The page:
20 April 2007
South African umpire Rudi Koertzen equalled the world record held by the retired David Shepherd when he officiated in the Cricket World Cup match between the West Indies and Bangladesh in Barbados on Thursday. It was his 172nd one-day international.
Koertzen made his ODI debut on his home ground of Saint George’s Park in Port Elizabeth in December 1992.
Almost 10 years later, he reached the century mark in the 2003 Cricket World Cup, hosted by South Africa, when he stood in the Australia versus Sri Lanka semi-final, also in Port Elizabeth.
In April 2006, Koertzen reached the 150-match milestone when he and fellow South African Brian Jerling took charge of an encounter between traditional rivals Pakistan and India.
Not surprisingly, given his experience, Koertzen is respected as one of the world’s leading umpires. He is known for slowly and very deliberately raising his finger to send a batsman on his way, which is why he has earned the nickname “Slow Death”.
Speaking at the World Cup this week, Koertzen said: “I am delighted to be in the same company as the legendary David Shepherd, and I am proud to be a South African.”
‘An extraordinary umpire’
Gerald Majola, CEO of Cricket South Africa, paid tribute to Koertzen, saying: “This is an extraordinary milestone for an extraordinary umpire. Rudi Koertzen has been a fine ambassador for South Africa throughout the cricketing world.
“Rudi is respected by the world’s top players and is an excellent role model for all aspiring umpires,” Majola added. “We are very proud of him.”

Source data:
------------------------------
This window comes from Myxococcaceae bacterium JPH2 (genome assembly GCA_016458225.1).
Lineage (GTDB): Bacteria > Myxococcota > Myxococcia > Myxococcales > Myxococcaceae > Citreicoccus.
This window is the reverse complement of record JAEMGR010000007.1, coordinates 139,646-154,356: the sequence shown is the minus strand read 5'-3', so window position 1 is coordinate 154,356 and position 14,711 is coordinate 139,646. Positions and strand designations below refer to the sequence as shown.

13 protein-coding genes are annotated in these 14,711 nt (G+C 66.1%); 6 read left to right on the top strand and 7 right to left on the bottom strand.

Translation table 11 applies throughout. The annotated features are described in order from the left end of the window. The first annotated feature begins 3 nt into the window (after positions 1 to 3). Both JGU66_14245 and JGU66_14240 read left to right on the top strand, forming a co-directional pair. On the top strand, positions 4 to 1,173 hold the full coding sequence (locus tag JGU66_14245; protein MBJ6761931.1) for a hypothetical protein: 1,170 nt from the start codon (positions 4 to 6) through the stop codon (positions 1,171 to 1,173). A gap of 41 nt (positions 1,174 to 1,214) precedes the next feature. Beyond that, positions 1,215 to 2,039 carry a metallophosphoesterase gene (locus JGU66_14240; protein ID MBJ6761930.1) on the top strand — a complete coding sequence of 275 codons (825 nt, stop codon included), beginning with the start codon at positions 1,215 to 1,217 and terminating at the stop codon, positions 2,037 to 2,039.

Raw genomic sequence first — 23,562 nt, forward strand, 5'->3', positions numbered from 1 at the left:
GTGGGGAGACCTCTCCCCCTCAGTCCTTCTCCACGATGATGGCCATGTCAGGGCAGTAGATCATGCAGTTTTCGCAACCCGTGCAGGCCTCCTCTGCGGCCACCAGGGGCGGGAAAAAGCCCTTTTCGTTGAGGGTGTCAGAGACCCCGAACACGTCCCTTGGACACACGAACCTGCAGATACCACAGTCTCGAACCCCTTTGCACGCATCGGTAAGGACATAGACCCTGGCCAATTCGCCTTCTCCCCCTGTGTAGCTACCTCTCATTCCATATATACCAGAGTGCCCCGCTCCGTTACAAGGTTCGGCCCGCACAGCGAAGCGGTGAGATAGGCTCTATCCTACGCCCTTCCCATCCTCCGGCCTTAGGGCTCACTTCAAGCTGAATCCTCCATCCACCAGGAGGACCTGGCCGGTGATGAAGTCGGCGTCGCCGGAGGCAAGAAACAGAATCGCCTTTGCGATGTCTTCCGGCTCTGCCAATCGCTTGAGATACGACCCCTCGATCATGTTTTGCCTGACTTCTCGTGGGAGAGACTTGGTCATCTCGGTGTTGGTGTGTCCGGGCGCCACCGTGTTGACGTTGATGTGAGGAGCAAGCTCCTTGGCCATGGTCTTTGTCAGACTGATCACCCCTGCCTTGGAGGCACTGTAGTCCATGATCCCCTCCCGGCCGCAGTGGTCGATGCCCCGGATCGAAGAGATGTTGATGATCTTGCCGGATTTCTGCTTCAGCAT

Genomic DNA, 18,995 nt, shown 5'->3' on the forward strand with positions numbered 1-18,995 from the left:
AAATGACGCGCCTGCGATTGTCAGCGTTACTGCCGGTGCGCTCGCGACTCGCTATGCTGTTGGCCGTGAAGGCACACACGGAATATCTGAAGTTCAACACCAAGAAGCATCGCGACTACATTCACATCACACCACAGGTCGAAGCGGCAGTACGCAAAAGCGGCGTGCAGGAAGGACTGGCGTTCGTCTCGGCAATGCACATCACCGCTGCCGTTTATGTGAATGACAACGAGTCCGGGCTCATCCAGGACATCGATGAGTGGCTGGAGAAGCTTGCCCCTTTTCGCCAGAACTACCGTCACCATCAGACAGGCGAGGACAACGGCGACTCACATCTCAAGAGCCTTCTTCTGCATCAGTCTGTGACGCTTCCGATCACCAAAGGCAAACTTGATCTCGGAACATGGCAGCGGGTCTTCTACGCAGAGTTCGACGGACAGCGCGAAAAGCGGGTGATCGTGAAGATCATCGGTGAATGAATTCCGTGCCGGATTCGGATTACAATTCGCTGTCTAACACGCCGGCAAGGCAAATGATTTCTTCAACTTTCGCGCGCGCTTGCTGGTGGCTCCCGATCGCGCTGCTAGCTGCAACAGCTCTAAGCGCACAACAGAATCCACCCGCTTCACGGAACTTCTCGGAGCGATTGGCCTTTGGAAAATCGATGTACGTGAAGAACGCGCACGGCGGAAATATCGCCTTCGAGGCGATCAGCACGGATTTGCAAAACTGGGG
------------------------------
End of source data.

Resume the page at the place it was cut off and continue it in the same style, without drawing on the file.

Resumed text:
Koertzen is easily recognisable with his trademark floppy hat and wrap-around sunglasses, which seldom leave his face. He seems mostly implacable, but watch closely and one can see he has a good relationship with the players, with short interchanges sometimes resulting in a smile crossing his otherwise stern features.
Koertzen began umpiring in 1981 and just over 10 years later, at the age of 43, stood in his first test. In 1997 he was appointed a full-time ICC umpire.
In 2002, he became a member of the ICC’s elite panel. Only Koertzen, along with Steve Bucknor and Daryl Harper, remain from that original panel.
Umpire of the Year
In 2002, he was voted top umpire of the year. He has been nominated for the award for the past two years, finishing third on both occasions.
Koertzen’s stated goal is to umpire 100 tests and 200 ODIs before he retires.
It takes a lot to do what he does, and it’s a tough job that keeps him away from his wife and four childen for about two-thirds of every year.